Your Ideal Week is a football field.
On Monday, you’re starting at your own goal line. As the week progresses, you’re throwing screens and crossers, running the ball in chunks and moving down the field, crossing midfield on Wednesday with your eyes set on the end zone—the weekend.
If you look at the Ideal Week pages in the Full Focus Planner, it’s easy to visualize a football field. Each daily column is a chunk of yards you need to traverse to score a true Double Win; to win back your time and enjoy a couple work-free days.
Everything off the field is out of bounds. By utilizing the Ideal Week, you’re putting all your tasks, appointments and commitments in the field of play and setting yourself up to sidestep distractions en route to putting points on the board.
Why the Ideal Week?
In Full Focus founder Michael Hyatt’s book Free to Focus, he explains a concept devised by Jack Nevison called the Rule of 50. Nevison’s research showed that if you push past 50 hours of work in a week, there’s no productivity gain—in fact, productivity diminishes by that point.
This concept applies to not just your professional life but also to life in general. If you overcommit and overwork, you’re only setting yourself up for failure. You’ll experience burnout in multiple facets of your life.
The Ideal Week is about identifying what’s important in the coming week and putting those items on the field of play. Everything else should remain on the sidelines.
So how do you go about setting up your Ideal Week? Here are three keys for clearing a path to the end zone.
Key 1. Be Flexible
The Ideal Week isn’t about absolutes. When a player gets injured or isn’t the right fit for your play call, you make a substitution. You need to be able to tweak your gameplan as needed.
Having a flexible Ideal Week just means making adjustments. If you set things up correctly—filling in your Ideal Week with what’s most important—it’s easier to move things around to help you accomplish your most important goals.
Batching is a popular practice many people use to set up their ideal week. You may want to frontload your week with Monday meetings and backload with tasks that give you momentum heading into the weekend. But what if one of your meetings has to be rescheduled for Wednesday? Having some flexibility to move things around allows you to make all the pieces fit by the end of the week.
Key 2. Be Honest
It’s a great feeling when you fill out your Ideal Week and see big gaps of free time. But is that actually free time, or did you just underestimate how long your tasks and appointments will actually take?
This is where you need to be honest with yourself. Is that Monday morning meeting really only going to take 30 minutes? Do you only need 45 minutes for that oil change you scheduled, or is two hours more likely?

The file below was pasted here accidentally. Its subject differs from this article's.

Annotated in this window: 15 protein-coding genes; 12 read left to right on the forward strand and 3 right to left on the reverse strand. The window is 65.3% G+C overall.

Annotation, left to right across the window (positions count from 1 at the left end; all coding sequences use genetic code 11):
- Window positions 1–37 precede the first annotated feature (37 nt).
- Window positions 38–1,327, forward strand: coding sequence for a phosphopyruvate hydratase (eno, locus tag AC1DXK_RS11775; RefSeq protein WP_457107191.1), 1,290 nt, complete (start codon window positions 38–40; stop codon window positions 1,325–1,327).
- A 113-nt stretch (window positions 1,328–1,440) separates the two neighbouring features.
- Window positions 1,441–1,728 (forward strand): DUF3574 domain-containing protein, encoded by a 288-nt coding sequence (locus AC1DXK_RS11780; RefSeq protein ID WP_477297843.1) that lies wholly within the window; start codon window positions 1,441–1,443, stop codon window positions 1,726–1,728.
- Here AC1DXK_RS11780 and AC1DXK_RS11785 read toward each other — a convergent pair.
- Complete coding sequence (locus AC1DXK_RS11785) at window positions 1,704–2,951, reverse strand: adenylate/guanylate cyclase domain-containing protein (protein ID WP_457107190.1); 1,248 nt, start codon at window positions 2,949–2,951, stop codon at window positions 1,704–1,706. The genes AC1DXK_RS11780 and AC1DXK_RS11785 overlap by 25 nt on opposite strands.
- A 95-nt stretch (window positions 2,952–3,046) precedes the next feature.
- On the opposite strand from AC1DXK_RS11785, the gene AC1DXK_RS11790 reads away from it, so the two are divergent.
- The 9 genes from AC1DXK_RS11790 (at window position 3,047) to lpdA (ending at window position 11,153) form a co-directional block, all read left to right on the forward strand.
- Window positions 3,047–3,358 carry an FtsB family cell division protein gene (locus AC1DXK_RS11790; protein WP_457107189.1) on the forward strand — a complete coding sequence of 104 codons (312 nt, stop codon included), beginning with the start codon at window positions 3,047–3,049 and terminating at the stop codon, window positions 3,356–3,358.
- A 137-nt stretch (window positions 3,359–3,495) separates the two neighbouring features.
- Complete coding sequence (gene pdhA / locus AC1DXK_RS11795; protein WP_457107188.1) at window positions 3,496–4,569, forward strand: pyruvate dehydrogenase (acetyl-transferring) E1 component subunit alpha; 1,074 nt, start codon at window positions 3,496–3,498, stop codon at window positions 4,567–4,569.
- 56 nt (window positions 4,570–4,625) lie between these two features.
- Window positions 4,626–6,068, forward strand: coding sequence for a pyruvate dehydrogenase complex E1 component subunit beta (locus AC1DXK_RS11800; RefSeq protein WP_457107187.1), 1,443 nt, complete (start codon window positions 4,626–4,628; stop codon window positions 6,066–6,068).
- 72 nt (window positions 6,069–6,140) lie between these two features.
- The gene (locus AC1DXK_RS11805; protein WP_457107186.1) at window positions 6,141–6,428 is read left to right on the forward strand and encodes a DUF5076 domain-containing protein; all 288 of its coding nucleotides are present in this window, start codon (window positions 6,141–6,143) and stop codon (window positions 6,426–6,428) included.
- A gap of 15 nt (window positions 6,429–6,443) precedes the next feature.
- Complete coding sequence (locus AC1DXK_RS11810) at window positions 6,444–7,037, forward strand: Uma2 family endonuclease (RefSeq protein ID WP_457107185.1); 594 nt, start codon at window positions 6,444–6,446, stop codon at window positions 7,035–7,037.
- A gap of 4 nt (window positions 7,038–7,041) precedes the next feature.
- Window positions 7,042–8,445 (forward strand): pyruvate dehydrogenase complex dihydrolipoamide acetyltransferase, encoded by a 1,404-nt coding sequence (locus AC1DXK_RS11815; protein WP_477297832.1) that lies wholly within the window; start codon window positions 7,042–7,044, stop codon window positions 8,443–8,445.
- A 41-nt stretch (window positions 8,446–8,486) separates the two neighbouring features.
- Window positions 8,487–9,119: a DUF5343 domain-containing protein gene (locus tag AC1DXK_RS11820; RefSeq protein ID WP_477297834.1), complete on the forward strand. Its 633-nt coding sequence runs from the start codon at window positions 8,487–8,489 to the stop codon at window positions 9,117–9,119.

In order to win back time, avoid burnout and be your most productive self, you need to understand how much time you need for each item on your agenda and then be able to adjust from there.
One useful tip for setting up your Ideal Week is to overestimate how much time each task might take—not by a massive amount, but by enough to give yourself a buffer between tasks. This is also a great way to win back a few minutes here and there throughout your day that you can use to recharge your batteries or to double back on any uncompleted tasks.
Key 3. Set Boundaries
The Ideal Week is a great tool in theory, but if you aren’t putting its tenets into practice, you’re missing out on opportunities to streamline your life and maximize your productivity.
Say, for instance, you want to batch your Mondays with meetings so you don’t have various conference calls splitting up your work day on Wednesdays and Thursdays. That’s a great idea if that helps you, but if you’re not getting buy-in from others (because they aren’t aware of what it is you want), your Ideal Week will quickly come apart.
This is where it’s important to set boundaries and stick to them. You may not have the autonomy to schedule your own meetings, but it could be as simple as muting that group chat with your friends during work hours or asking your spouse to handle the errands during the week so you have the time you need to fully focus on your important tasks.
You may also find that setting good habit goals in your Full Focus Planner will help you with boundary setting for your Ideal Week. For example, you want to make it a habit to not check work emails outside of work hours. That’s a good boundary to set for yourself, and by making it a habit goal, you can use your StreakTracker to track your progress.
Winning back your time
Winning the football game that is your Ideal Week. The Double Win. There’s a reason your best life is often tied to the concept of winning or losing. It’s tangible. And it feels good to win.
Utilize the Ideal Week and use these three keys to find out for yourself.
Last modified on April 5th, 2023 at 8:53 pm
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